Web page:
About the "match ratio"

The match ratio describes the similarity between the users on a first-party audience list to the users on a third-party audience list. Numbers greater than 1 are a positive correlation, where higher numbers indicate a greater similarity. Match ratios under 1 correspond to a negative correlation, and generally imply a list isn't good to target.

Match ratios, like other audience-related metrics in the Audience Composition report, are calculated using a sample of all applicable bid requests from the past 30 days.

How to interpret a list's match ratio

Generally, higher match ratios denote a greater similarity. However, when evaluating a list's match ratio, please consider the size of the list. If a list is small and has a high match ratio, it may not have enough scale to be worthwhile as compared to a larger list with a high match ratio.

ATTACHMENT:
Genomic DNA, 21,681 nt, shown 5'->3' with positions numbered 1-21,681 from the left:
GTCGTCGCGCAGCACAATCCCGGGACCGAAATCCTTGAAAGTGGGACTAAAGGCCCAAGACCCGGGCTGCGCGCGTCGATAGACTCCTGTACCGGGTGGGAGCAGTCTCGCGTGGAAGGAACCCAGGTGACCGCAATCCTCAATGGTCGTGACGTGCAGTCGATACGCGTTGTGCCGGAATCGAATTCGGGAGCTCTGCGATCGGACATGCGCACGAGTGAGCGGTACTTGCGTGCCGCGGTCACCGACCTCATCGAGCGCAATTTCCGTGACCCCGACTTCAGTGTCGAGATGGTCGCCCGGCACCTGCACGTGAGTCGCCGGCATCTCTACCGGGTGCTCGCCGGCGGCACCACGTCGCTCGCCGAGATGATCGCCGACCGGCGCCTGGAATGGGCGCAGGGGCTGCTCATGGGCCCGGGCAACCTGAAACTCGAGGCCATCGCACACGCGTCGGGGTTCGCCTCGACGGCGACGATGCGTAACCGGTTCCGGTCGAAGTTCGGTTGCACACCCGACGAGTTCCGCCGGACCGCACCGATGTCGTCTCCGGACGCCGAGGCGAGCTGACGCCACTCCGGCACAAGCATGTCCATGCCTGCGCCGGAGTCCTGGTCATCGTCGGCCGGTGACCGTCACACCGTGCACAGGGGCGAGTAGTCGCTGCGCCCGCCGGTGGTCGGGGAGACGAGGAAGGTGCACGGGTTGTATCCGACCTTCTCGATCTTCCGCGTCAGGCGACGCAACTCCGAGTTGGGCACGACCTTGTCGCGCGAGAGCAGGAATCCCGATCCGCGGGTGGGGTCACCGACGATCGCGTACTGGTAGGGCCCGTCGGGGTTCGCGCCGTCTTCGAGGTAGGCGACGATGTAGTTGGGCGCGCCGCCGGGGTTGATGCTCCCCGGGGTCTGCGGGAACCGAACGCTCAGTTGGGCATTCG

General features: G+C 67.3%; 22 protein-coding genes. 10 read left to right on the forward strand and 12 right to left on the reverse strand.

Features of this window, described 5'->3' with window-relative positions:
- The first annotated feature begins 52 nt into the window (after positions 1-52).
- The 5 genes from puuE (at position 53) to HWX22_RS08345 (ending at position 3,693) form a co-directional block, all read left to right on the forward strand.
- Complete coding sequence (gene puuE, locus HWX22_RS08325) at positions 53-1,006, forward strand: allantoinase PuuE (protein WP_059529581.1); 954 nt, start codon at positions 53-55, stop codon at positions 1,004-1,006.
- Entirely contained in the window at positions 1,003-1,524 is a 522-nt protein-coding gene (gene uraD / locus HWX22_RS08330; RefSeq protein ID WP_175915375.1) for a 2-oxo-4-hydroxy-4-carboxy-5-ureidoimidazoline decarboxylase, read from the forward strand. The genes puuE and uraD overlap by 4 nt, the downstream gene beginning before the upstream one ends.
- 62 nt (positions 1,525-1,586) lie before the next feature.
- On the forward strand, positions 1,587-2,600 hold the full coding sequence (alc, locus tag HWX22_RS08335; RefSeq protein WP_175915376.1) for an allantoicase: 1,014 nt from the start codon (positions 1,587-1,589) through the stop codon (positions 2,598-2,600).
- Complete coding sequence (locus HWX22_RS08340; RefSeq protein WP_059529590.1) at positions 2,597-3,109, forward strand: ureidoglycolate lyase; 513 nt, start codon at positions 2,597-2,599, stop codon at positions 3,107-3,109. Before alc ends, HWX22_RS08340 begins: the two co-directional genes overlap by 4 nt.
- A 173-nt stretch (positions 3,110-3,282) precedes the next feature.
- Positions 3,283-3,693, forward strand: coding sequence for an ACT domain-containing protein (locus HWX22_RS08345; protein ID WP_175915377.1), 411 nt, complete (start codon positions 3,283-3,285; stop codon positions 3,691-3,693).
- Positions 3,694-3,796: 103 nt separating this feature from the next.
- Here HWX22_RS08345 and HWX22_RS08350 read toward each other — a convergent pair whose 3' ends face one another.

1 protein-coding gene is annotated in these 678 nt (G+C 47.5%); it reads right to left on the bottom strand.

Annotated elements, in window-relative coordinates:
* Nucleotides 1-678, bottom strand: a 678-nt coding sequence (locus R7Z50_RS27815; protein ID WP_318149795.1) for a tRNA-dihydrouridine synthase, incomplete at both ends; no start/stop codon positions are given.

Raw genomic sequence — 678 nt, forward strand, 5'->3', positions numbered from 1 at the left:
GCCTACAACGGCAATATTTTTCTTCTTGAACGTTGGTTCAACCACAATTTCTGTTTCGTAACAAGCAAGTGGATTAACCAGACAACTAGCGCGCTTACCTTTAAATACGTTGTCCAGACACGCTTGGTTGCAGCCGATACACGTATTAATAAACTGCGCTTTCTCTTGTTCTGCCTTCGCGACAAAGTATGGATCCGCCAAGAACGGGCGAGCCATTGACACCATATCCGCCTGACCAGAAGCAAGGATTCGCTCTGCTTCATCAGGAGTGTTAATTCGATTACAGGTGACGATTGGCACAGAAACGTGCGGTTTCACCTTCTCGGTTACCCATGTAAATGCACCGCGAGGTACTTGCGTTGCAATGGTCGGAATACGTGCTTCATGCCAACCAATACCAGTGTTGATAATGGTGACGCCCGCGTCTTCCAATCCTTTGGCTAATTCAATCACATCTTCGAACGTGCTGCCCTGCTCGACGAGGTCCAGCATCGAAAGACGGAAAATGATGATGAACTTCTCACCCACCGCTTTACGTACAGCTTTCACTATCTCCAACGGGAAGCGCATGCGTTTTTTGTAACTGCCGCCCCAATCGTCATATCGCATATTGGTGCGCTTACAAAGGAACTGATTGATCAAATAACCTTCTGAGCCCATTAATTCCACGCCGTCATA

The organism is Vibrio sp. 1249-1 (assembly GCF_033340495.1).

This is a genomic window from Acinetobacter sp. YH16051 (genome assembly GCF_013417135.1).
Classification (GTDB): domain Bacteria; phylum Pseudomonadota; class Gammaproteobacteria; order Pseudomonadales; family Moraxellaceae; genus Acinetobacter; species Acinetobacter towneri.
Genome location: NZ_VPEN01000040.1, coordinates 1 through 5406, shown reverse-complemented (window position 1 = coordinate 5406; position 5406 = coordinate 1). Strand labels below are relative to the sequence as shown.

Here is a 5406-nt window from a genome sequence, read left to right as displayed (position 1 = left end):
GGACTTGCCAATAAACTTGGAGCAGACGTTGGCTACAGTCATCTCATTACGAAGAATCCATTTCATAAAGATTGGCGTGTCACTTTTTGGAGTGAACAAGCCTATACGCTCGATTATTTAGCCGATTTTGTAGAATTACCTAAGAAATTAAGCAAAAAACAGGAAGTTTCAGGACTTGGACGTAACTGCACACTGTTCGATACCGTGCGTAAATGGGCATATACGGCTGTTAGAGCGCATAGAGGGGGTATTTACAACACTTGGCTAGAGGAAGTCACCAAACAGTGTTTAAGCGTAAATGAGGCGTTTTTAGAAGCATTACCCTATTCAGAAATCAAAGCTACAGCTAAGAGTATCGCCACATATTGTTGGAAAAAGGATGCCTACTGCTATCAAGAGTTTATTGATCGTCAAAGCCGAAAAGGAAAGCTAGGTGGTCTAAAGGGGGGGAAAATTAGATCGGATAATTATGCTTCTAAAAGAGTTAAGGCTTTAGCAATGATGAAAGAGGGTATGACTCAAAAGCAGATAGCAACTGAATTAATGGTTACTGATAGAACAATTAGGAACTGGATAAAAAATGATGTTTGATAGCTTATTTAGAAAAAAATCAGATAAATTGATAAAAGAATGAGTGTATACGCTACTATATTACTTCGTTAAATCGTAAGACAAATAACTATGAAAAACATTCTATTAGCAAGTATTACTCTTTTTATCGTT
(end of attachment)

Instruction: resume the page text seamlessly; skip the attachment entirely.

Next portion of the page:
Formula for calculating match ratio

                                     Cookies on both first- and third-party lists
   "Probability of Overlap"            ――――――――――――――――――――――――――――――――――――――――
                                       Cookies on the third-party audience list

  
      … divided by――――――――――――――――――――――――――――――――――――――――――――――――――――

  

                                      Cookies on the first-party audience list
        "Baseline"                    ――――――――――――――――――――――――――――――――――――――――
                                                All possible cookies


  
 
                                                  = "Match Ratio"

In other words:

  • The Probability of Overlap is the dividend, which is the odds of a third-party audience list cookie being a first-party audience list cookie as well.

  • Probability of Overlap is divided by the Baseline, which is the odds of any cookie across all inventory sources a partner has the ability to buy from being in the first-party audience list. 

  • This equation produces the Match Ratio, which describes how much more likely it is for a member of the third-party audience list to be a member of the first-party audience list than it is for a cookie chosen at random (from all cookies across all inventory sources) to be a member of the first-party audience list.

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